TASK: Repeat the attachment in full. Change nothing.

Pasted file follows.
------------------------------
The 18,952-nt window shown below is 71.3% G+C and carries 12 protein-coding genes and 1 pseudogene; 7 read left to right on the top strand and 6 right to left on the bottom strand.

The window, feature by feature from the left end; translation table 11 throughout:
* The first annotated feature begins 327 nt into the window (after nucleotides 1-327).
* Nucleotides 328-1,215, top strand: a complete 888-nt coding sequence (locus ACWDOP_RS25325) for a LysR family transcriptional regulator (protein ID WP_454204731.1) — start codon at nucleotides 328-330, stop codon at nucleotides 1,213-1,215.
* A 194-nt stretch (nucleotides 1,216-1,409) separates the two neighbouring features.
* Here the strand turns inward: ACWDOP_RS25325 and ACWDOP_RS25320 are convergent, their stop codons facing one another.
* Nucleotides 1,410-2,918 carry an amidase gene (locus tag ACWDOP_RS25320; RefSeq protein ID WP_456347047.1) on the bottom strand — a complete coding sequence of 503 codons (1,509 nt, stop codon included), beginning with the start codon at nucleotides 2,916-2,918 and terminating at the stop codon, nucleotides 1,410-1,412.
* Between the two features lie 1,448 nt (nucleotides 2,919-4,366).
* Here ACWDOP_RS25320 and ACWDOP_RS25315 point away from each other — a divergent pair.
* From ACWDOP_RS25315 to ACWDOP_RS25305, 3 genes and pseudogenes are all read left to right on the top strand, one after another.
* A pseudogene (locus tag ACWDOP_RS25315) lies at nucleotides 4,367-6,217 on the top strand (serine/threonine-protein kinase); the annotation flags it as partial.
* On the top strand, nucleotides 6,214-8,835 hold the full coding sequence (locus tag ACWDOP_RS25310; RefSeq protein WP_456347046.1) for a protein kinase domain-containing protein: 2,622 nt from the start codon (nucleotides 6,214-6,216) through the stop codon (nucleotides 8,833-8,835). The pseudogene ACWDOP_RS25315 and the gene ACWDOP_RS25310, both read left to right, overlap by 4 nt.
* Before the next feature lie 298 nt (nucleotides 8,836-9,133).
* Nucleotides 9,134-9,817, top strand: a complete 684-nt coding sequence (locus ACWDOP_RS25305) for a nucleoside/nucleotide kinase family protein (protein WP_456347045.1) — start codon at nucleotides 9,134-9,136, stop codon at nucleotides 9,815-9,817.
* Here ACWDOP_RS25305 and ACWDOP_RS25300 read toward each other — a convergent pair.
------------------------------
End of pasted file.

The 18,952-nt window shown below is 71.3% G+C and carries 12 protein-coding genes and 1 pseudogene; 7 read left to right on the top strand and 6 right to left on the bottom strand.

The window, feature by feature from the left end; translation table 11 throughout:
* The first annotated feature begins 327 nt into the window (after nucleotides 1-327).
* Nucleotides 328-1,215, top strand: a complete 888-nt coding sequence (locus ACWDOP_RS25325) for a LysR family transcriptional regulator (protein ID WP_454204731.1) — start codon at nucleotides 328-330, stop codon at nucleotides 1,213-1,215.
* A 194-nt stretch (nucleotides 1,216-1,409) separates the two neighbouring features.
* Here the strand turns inward: ACWDOP_RS25325 and ACWDOP_RS25320 are convergent, their stop codons facing one another.
* Nucleotides 1,410-2,918 carry an amidase gene (locus tag ACWDOP_RS25320; RefSeq protein ID WP_456347047.1) on the bottom strand — a complete coding sequence of 503 codons (1,509 nt, stop codon included), beginning with the start codon at nucleotides 2,916-2,918 and terminating at the stop codon, nucleotides 1,410-1,412.
* Between the two features lie 1,448 nt (nucleotides 2,919-4,366).
* Here ACWDOP_RS25320 and ACWDOP_RS25315 point away from each other — a divergent pair.
* From ACWDOP_RS25315 to ACWDOP_RS25305, 3 genes and pseudogenes are all read left to right on the top strand, one after another.
* A pseudogene (locus tag ACWDOP_RS25315) lies at nucleotides 4,367-6,217 on the top strand (serine/threonine-protein kinase); the annotation flags it as partial.
* On the top strand, nucleotides 6,214-8,835 hold the full coding sequence (locus tag ACWDOP_RS25310; RefSeq protein WP_456347046.1) for a protein kinase domain-containing protein: 2,622 nt from the start codon (nucleotides 6,214-6,216) through the stop codon (nucleotides 8,833-8,835). The pseudogene ACWDOP_RS25315 and the gene ACWDOP_RS25310, both read left to right, overlap by 4 nt.
* Before the next feature lie 298 nt (nucleotides 8,836-9,133).
* Nucleotides 9,134-9,817, top strand: a complete 684-nt coding sequence (locus ACWDOP_RS25305) for a nucleoside/nucleotide kinase family protein (protein WP_456347045.1) — start codon at nucleotides 9,134-9,136, stop codon at nucleotides 9,815-9,817.
* Here ACWDOP_RS25305 and ACWDOP_RS25300 read toward each other — a convergent pair.